2019 Lincoln Nautilus : A Fresh Start

Strong points
  • Two turbo engine options
  • Refined and comfortable cabin
  • Knows its customer base
  • Name change
Weak points
  • A step behind in infotainment and graphics
  • Doesn't blow you away
  • Basically a refreshed MKX
Full report

SANTA BARBARA, California – Lincoln isn't shy when talking about prior mistakes. I'm not talking about the amount of money thrown at Academy Award-winning actor Matthew McConaughey to be their spokesperson, which at least got some attention; more about their product line in the mid-to-late 2000 decade.

“Lincoln is on an amazing journey since 2012, and it's nice to turn it all around,” explains Robert Parker, director of marketing, Lincoln Motor Company.

That turnaround starts and ends with product featuring a new design language, new engines and the creation of a warm and inviting interior environment filled with technology and connectivity. The American luxury company is also changing its product nomenclature. Soon, all the MK nameplates will be retired; for now, the MKX name—only two years into its new generational-cycle—has been changed to the Nautilus, an adventure and journey description also depicted by the Navigator and Continental.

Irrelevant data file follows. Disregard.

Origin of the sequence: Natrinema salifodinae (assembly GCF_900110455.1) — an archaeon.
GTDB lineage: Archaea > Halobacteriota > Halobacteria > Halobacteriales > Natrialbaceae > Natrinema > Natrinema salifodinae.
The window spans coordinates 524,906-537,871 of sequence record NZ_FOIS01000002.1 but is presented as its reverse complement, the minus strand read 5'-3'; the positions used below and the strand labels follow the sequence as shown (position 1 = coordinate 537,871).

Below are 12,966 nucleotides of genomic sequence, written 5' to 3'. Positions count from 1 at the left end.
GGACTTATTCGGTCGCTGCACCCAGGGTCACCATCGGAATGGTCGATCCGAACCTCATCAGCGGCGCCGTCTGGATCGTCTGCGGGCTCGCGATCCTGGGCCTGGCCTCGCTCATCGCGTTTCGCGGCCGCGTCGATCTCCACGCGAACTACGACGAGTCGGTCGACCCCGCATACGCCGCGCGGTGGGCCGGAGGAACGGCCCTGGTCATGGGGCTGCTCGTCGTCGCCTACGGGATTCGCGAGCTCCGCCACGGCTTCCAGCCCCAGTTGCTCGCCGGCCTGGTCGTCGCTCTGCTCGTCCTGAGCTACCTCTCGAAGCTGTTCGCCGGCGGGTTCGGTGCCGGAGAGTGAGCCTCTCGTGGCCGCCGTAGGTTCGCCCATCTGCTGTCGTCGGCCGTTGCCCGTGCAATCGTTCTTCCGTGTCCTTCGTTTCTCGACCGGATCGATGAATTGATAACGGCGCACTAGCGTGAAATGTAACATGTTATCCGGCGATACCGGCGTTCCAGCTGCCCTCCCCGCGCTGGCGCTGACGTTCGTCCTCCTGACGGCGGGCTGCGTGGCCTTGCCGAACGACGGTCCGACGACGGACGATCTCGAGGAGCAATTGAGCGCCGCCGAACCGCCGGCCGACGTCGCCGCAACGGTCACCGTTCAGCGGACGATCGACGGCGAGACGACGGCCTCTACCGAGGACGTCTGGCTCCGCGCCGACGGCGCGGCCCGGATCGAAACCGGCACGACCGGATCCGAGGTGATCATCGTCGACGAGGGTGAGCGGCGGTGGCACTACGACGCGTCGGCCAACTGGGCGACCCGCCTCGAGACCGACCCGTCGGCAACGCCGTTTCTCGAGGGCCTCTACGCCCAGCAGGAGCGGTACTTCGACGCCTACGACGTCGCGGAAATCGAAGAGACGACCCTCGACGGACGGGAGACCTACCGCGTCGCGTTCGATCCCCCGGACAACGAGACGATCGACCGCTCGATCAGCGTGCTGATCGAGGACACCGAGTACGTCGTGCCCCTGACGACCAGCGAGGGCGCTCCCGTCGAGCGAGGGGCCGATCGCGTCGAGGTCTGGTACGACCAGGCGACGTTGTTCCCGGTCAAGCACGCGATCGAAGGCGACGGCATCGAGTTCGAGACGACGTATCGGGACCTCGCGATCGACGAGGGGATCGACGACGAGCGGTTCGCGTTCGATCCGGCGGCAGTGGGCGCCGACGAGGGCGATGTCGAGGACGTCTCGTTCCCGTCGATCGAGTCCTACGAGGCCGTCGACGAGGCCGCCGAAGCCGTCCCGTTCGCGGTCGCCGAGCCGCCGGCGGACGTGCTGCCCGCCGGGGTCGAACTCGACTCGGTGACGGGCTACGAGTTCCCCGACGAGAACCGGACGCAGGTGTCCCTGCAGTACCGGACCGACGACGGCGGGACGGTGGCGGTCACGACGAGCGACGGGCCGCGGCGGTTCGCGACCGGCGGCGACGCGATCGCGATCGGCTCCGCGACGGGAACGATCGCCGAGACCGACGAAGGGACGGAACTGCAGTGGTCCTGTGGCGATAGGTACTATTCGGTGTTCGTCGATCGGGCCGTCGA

Despite the name change, the Nautilus still sits on the same platform as the outgoing MKX and Ford Edge. It's basically undergoing a modernized refresh in order to reinvigorate the 2019 SUV. With a reasonable starting price of $50,450 before freight and delivery charges, loaded with standard safety features as well as a pick-up and delivery program, the Nautilus should slot in well with the ultra-competitive midsize utility segment.

Unified Design Language

The Nautilus dons the new face of Lincoln with its most notable signature grille that glistens in the sun. Its split wings are gone, replaced by a mesh block made out of the Lincoln star. The Nautilus' grille differs from the big, bold and in-your-face Navigator design, taking on a more condensed and sleeker setup more suited to its midsize frame. According to the folks at Lincoln, that new grille was originally designed for the Nautilus, it just happened to be the last one to adopt it. The grille is complemented by all-new optional LED headlamps and separated turn signal indicators.